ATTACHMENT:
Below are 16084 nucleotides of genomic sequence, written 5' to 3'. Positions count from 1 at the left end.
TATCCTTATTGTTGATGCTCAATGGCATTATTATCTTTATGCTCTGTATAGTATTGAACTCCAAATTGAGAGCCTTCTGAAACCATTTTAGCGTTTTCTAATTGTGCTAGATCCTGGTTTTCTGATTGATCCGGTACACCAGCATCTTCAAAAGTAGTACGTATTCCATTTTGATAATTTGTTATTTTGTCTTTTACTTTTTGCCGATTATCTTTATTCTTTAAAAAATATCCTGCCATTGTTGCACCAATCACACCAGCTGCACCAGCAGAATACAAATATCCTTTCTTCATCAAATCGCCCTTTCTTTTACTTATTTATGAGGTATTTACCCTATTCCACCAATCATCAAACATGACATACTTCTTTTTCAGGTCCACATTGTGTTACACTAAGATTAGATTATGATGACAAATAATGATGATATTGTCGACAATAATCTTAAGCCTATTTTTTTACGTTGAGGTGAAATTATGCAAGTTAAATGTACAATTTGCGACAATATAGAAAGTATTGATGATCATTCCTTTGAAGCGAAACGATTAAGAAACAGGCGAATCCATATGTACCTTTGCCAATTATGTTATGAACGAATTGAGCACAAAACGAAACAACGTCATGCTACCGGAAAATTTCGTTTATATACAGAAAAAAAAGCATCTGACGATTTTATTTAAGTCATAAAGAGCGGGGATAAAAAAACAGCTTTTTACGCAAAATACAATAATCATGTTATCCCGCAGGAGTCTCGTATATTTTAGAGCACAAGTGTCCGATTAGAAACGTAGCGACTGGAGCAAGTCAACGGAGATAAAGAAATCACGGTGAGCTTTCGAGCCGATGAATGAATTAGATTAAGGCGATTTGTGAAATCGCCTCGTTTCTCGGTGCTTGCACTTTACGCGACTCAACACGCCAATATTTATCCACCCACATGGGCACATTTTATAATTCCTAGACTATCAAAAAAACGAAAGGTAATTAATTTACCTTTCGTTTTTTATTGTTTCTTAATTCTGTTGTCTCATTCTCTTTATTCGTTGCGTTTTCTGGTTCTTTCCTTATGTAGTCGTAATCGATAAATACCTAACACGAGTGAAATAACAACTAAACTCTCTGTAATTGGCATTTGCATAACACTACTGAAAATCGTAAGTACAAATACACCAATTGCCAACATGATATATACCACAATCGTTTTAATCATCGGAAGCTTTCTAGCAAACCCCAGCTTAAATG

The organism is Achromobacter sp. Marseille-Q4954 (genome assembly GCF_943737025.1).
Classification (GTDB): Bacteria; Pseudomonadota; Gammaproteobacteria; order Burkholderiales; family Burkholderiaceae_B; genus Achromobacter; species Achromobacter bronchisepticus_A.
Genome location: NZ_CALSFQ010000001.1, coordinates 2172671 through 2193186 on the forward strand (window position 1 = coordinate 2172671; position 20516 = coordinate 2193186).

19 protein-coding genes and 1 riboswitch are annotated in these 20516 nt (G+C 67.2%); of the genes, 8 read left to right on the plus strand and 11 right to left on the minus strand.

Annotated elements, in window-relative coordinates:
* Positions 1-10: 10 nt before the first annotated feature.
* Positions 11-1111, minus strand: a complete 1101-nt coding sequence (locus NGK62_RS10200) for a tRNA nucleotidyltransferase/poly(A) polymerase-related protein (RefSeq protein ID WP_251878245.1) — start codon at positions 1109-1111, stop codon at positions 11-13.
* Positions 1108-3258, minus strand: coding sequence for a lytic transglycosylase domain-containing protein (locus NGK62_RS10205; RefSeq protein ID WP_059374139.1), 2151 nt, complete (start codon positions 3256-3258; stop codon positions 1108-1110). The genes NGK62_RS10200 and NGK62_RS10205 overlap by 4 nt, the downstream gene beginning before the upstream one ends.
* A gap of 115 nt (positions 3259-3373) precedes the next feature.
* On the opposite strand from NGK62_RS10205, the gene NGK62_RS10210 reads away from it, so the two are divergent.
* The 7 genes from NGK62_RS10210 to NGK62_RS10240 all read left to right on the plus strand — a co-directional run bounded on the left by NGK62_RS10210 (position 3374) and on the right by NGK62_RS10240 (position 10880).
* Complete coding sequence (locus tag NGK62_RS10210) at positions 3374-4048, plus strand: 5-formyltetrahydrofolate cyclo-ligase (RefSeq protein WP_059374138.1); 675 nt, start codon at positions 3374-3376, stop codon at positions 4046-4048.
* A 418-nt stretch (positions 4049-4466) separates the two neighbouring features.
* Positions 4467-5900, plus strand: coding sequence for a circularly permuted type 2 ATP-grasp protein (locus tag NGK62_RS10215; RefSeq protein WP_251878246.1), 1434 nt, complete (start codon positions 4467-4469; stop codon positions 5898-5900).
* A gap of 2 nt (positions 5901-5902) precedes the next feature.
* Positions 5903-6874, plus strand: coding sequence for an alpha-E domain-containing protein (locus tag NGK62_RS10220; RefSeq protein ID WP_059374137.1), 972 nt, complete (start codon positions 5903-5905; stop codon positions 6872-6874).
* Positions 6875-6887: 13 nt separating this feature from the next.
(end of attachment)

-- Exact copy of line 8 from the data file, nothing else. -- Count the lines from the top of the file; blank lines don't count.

* Positions 1-10: 10 nt before the first annotated feature.